Congressional leaders should be thankful. They have been handed an opportunity to avoid looking silly. Two national magazines have shot down a crazy rumor that Congress has been preparing to investigate.
Unfortunately, there's no guarantee that the leadership will have the good sense to call off the investigation.
The crazy rumor has to do with what some people call the October surprise. The allegation is that emissaries of the Reagan presidential campaign in 1980 conspired with Iran to keep American hostages in captivity. The alleged purpose was to hurt Jimmy Carter's re-election chances by keeping the embassy hostage crisis going until after the election.
Newsweek and The New Republic investigated the rumor. Their findings leave little to be done by congressional investigators.
Newsweek said: `Newsweek has found, after a long investigation, including interviews with government officials and other knowledgeable sources around the world, that the key claims of the purported eyewitnesses and accusers simply do not hold up. What the evidence does show is the murky history of a conspiracy theory run wild.'
The New Republic said: `The conspiracy as currently postulated is a total fabrication. None of the evidence cited to support the October surprise stands up to scrutiny. The keys sources on whose word the story rests are documented frauds and impostors . . . they have concocted allegations that are demonstrably false, and their stories, full of internal inconsistencies, are also contradictory.'
Secret Service logs and campaign schedules show indisputably that George Bush did not attend secret 1980 meetings in Paris, as former Iranian President Abolhassan Bani-Sadr once alleged. Evidence of such meetings is lacking. Bani-Sadr has distanced himself from his earlier stories.
Further evidence shows that William Casey, the Reagan campaign manager who later became CIA director, could not have been in Madrid when he would have had to have been there if the October surprise story were true.
One man who identified himself as a go-between was discredited when someone looked at the man's credit cards and diaries and determined that he could not have seen what he claimed to have seen. Senate investigators said that `nothing he said was the truth--he had made it up based on what he had read in the newspaper and what he was told.'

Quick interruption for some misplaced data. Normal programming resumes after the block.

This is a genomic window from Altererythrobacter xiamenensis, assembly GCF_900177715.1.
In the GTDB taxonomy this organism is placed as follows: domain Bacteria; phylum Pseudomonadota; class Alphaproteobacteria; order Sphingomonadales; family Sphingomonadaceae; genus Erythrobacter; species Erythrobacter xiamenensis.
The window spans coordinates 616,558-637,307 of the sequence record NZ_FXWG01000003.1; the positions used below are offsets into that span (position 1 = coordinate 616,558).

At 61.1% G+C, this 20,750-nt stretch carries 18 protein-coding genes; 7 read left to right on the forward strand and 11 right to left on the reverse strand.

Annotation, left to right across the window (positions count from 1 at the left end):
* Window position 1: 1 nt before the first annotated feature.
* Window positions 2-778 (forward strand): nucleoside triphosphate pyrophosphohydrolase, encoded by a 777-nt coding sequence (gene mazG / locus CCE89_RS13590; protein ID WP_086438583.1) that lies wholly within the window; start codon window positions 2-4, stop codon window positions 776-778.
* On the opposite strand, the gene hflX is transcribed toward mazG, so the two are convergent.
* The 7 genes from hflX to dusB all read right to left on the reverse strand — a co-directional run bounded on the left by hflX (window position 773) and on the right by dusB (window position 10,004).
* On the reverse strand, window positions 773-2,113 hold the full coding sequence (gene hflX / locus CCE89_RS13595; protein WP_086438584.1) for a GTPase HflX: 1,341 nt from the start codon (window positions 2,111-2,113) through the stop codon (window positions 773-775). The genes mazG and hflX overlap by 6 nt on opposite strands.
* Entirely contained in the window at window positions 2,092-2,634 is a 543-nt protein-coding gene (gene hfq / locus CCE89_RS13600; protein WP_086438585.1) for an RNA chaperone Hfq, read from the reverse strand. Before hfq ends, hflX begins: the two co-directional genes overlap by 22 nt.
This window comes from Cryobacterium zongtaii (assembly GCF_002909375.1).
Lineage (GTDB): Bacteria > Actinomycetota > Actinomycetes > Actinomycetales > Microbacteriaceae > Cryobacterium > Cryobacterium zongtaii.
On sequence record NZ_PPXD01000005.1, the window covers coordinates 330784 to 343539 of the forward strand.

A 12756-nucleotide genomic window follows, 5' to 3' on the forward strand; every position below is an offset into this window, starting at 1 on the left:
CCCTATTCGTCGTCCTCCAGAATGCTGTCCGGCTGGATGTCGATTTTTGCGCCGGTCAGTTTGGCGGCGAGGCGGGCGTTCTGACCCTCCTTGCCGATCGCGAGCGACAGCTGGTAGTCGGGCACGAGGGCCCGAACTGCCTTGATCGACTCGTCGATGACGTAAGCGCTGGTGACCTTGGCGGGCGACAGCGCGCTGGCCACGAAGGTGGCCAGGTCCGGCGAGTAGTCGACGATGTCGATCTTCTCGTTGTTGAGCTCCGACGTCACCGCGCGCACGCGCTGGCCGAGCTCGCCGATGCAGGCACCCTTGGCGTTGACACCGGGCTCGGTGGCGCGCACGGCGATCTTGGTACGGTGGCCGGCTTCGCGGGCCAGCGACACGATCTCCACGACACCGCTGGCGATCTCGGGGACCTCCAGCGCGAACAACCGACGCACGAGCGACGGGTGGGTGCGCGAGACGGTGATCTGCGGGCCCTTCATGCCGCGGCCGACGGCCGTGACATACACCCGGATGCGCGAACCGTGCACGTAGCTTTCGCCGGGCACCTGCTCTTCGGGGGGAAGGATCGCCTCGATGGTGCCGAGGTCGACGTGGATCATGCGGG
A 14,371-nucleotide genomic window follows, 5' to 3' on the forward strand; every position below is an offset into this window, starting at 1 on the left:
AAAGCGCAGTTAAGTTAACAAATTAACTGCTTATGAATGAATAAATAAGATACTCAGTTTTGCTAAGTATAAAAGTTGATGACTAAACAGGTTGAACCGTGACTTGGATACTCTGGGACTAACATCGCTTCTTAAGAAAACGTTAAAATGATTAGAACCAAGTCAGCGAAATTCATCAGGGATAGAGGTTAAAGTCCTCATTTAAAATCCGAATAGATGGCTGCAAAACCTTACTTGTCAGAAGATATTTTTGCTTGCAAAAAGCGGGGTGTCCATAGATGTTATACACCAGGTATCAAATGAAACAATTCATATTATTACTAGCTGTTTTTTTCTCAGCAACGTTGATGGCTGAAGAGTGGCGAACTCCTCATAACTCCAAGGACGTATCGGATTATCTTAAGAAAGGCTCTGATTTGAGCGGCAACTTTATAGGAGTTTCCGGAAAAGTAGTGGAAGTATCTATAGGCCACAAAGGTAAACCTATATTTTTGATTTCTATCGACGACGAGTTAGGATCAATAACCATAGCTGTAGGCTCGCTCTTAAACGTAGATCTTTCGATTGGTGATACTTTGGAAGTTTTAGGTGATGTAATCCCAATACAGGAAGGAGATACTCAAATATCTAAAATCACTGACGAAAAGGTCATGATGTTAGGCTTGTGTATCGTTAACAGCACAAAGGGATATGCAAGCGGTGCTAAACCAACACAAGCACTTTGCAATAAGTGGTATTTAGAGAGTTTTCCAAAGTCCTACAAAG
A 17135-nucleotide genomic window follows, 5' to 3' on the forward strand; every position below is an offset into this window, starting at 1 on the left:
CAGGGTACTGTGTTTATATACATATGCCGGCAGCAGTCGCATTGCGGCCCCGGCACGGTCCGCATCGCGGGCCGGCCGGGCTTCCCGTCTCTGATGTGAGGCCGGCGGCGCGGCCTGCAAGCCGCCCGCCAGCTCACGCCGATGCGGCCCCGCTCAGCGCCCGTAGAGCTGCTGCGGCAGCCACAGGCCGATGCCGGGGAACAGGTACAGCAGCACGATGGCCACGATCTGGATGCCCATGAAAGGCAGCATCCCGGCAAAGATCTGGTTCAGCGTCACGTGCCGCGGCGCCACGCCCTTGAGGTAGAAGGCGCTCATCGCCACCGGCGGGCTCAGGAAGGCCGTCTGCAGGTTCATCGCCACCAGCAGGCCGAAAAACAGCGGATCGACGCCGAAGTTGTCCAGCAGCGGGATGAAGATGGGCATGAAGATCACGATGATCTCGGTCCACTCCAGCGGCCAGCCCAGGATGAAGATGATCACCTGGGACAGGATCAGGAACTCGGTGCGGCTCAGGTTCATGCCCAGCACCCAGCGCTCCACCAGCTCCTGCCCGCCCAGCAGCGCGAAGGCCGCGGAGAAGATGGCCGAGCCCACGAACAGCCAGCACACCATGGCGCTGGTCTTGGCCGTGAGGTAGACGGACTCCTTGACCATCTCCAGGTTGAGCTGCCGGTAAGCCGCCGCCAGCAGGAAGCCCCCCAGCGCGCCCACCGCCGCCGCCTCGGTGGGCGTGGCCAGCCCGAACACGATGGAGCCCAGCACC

Nonetheless, the man became one of the sources of Gary Sick, a former Carter administration official whose article in The New York Times this year revived the interest of conspiracy theorists, some members of the press and some members of Congress.
Another self-described witness failed a lie-detector test. Still another was convicted of perjury. And a number of others told stories that collapsed when seriously questioned.
`By any measure of honest reporting, the October surprise conspiracy should have died long ago,' The New Republic writers said.
One of the more disturbing revelations came in the Newsweek story. The magazine, in trying to trace the rumors back to their origins, encountered the tracks of political extremist Lyndon LaRouche.
The LaRouche organization, which uses bizarre conspiracy theories to frighten gullible people and solicit funds, published a story in 1980 alleging that Henry Kissinger had tried to make a secret deal with Iran. The LaRouche people gave the story, without the Kissinger angle, another push in 1983 when almost no one else was talking about an October surprise.
Eventually the rumors worked their way into other publications, and the likes of Bani-Sadr and others began to tell ever more fanciful stories.
Some people, regrettably, are so gullible or mean-spirited that they will swallow any allegation about a public figure, no matter how cruel or improbable. The fact that such people exist places a greater duty on responsible public officials and journalists to stand up for what is true and right. Newsweek and The New Republic have done so, to their credit. The next step is up to Congress.